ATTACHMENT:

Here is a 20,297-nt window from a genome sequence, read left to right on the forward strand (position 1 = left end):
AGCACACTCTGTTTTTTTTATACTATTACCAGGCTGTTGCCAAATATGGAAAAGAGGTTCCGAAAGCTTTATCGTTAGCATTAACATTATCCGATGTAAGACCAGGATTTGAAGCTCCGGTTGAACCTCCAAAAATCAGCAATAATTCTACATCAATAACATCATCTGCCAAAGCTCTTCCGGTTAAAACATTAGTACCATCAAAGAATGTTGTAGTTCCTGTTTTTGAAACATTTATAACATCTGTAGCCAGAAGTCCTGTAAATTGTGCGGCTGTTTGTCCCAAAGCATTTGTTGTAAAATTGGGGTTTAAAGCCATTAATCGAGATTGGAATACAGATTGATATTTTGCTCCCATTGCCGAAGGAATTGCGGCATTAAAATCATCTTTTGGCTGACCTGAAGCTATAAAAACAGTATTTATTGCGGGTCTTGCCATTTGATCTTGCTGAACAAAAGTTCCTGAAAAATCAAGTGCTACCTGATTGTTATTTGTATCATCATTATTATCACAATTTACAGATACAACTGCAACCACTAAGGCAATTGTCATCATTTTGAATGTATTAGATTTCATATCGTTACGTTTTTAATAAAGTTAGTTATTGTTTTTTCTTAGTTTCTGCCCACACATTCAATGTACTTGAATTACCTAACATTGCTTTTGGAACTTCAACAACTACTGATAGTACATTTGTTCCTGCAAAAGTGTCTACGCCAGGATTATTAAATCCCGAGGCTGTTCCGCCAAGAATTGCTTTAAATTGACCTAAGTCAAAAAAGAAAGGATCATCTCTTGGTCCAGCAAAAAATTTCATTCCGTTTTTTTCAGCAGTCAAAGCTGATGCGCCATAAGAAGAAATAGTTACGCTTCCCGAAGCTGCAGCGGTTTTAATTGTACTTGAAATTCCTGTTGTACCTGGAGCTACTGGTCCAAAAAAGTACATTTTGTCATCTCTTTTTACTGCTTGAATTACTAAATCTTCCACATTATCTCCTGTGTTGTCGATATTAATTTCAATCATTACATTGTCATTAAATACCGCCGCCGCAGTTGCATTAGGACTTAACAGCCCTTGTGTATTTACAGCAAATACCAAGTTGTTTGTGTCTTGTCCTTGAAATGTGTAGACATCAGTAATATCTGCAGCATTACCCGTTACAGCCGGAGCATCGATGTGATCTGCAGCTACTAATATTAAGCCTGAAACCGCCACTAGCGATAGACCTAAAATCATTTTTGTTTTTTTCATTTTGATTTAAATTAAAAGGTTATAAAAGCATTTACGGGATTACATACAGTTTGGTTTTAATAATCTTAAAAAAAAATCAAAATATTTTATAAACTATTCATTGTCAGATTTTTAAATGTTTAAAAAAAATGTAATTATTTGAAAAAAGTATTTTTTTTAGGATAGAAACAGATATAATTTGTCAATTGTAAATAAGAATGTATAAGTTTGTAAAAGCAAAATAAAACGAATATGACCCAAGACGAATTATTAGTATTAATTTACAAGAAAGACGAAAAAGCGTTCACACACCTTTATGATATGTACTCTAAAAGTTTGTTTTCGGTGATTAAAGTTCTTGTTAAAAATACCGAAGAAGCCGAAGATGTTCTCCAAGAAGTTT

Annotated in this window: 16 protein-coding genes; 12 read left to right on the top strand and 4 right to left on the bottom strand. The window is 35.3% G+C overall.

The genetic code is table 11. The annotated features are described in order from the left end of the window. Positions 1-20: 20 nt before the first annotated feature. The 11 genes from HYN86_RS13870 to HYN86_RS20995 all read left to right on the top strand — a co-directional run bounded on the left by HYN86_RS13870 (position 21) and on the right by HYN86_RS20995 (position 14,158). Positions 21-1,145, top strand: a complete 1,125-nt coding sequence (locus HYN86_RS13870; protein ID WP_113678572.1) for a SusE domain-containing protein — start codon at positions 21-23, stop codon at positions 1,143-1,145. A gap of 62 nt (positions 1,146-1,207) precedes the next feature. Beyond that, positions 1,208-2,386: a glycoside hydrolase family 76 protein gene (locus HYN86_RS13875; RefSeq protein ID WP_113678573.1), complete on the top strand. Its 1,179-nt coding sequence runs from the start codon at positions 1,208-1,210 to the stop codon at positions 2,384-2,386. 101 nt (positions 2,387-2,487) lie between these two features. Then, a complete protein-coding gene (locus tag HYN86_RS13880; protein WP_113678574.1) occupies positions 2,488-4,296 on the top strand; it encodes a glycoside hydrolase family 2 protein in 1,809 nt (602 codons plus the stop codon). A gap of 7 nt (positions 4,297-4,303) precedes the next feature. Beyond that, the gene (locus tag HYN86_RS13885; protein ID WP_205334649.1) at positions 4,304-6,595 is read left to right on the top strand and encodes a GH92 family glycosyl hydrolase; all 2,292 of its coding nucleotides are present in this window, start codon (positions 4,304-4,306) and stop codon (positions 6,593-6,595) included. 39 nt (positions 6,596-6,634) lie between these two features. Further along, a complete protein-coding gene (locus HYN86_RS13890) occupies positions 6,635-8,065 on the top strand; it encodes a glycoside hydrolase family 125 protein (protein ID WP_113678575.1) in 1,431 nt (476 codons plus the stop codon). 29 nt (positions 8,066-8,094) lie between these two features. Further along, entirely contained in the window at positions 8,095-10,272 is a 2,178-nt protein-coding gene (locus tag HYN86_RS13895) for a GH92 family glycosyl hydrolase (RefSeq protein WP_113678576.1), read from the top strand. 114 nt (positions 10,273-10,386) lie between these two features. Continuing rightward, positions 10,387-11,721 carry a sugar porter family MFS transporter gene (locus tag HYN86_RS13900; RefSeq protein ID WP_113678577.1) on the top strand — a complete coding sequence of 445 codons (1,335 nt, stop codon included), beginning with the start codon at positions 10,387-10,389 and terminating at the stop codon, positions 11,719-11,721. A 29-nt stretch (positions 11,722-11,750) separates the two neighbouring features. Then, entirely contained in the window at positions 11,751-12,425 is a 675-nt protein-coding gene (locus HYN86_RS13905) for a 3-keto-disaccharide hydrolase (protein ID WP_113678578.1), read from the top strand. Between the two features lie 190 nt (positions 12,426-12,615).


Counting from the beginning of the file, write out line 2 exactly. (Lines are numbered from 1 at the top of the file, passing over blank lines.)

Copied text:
AGCACACTCTGTTTTTTTTATACTATTACCAGGCTGTTGCCAAATATGGAAAAGAGGTTCCGAAAGCTTTATCGTTAGCATTAACATTATCCGATGTAAGACCAGGATTTGAAGCTCCGGTTGAACCTCCAAAAATCAGCAATAATTCTACATCAATAACATCATCTGCCAAAGCTCTTCCGGTTAAAACATTAGTACCATCAAAGAATGTTGTAGTTCCTGTTTTTGAAACATTTATAACATCTGTAGCCAGAAGTCCTGTAAATTGTGCGGCTGTTTGTCCCAAAGCATTTGTTGTAAAATTGGGGTTTAAAGCCATTAATCGAGATTGGAATACAGATTGATATTTTGCTCCCATTGCCGAAGGAATTGCGGCATTAAAATCATCTTTTGGCTGACCTGAAGCTATAAAAACAGTATTTATTGCGGGTCTTGCCATTTGATCTTGCTGAACAAAAGTTCCTGAAAAATCAAGTGCTACCTGATTGTTATTTGTATCATCATTATTATCACAATTTACAGATACAACTGCAACCACTAAGGCAATTGTCATCATTTTGAATGTATTAGATTTCATATCGTTACGTTTTTAATAAAGTTAGTTATTGTTTTTTCTTAGTTTCTGCCCACACATTCAATGTACTTGAATTACCTAACATTGCTTTTGGAACTTCAACAACTACTGATAGTACATTTGTTCCTGCAAAAGTGTCTACGCCAGGATTATTAAATCCCGAGGCTGTTCCGCCAAGAATTGCTTTAAATTGACCTAAGTCAAAAAAGAAAGGATCATCTCTTGGTCCAGCAAAAAATTTCATTCCGTTTTTTTCAGCAGTCAAAGCTGATGCGCCATAAGAAGAAATAGTTACGCTTCCCGAAGCTGCAGCGGTTTTAATTGTACTTGAAATTCCTGTTGTACCTGGAGCTACTGGTCCAAAAAAGTACATTTTGTCATCTCTTTTTACTGCTTGAATTACTAAATCTTCCACATTATCTCCTGTGTTGTCGATATTAATTTCAATCATTACATTGTCATTAAATACCGCCGCCGCAGTTGCATTAGGACTTAACAGCCCTTGTGTATTTACAGCAAATACCAAGTTGTTTGTGTCTTGTCCTTGAAATGTGTAGACATCAGTAATATCTGCAGCATTACCCGTTACAGCCGGAGCATCGATGTGATCTGCAGCTACTAATATTAAGCCTGAAACCGCCACTAGCGATAGACCTAAAATCATTTTTGTTTTTTTCATTTTGATTTAAATTAAAAGGTTATAAAAGCATTTACGGGATTACATACAGTTTGGTTTTAATAATCTTAAAAAAAAATCAAAATATTTTATAAACTATTCATTGTCAGATTTTTAAATGTTTAAAAAAAATGTAATTATTTGAAAAAAGTATTTTTTTTAGGATAGAAACAGATATAATTTGTCAATTGTAAATAAGAATGTATAAGTTTGTAAAAGCAAAATAAAACGAATATGACCCAAGACGAATTATTAGTATTAATTTACAAGAAAGACGAAAAAGCGTTCACACACCTTTATGATATGTACTCTAAAAGTTTGTTTTCGGTGATTAAAGTTCTTGTTAAAAATACCGAAGAAGCCGAAGATGTTCTCCAAGAAGTTT